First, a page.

Fewer 16 Year Olds Driving

I suppose what caught my notice in this New York Times piece is that kids had become terrified of driving. The caption under the picture reads: "Kelsey Sheffer, 16, of Bethlehem, Ga., says she lost the motivation to pursue a full license after she saw accident sites with a police officer. For now, her mother is happy to shuttle her around." It is true that youth have had higher accident rates, but you get some rough idea of the risk from the higher insurance premiums: "it now costs 80 percent to 100 percent more to add a 16-year-old to a family’s auto policy." The lack of subsidies for Driver's Ed training (with many schools no longer subsidizing the training) is also mentioned as a reason for the drop. I think that what bothers me most about the tone of the piece is the lack of understanding of trade-offs. Surely, reducing accidental car deaths is good, but it is not the only consideration. There are benefits to teenagers driving, just as there are benefits to adults driving. What is the cost in parent's time driving their kids around? What are the forgone opportunities of the kids because they can't be involved in certain activities? This seems like one topic that could benefit from some rigorous research.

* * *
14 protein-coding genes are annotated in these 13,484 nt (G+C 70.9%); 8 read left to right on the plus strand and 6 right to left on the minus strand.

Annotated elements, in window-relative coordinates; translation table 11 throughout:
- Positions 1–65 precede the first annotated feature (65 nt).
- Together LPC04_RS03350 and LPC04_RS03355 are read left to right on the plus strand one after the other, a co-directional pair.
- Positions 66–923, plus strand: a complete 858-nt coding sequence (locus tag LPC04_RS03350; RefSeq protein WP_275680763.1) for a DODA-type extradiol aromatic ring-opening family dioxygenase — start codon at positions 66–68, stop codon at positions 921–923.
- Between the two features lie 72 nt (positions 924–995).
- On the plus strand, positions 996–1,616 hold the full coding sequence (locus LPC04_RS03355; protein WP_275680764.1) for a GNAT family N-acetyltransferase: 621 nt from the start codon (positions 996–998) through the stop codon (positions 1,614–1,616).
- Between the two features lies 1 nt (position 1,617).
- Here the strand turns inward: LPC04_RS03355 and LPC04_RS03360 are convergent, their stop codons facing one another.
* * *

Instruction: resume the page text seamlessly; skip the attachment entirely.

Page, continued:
Now we can add dog leashes to the list of items that take more young lives than guns

To the list of plastic water buckets and bathtubs, now we can add dog leashes. A new CDC report notes how dangerous leashes and bungee cords are:

At least 82 youths have died from the so-called "choking game," according to the first government count of fatalities from the tragic fad.

In the game, children use dog leashes, bungee cords wrapped around their necks or other means to temporarily cut blood flow to their head. The goal is a dreamlike, floating-in-space feeling when blood rushes back into the brain. . . .

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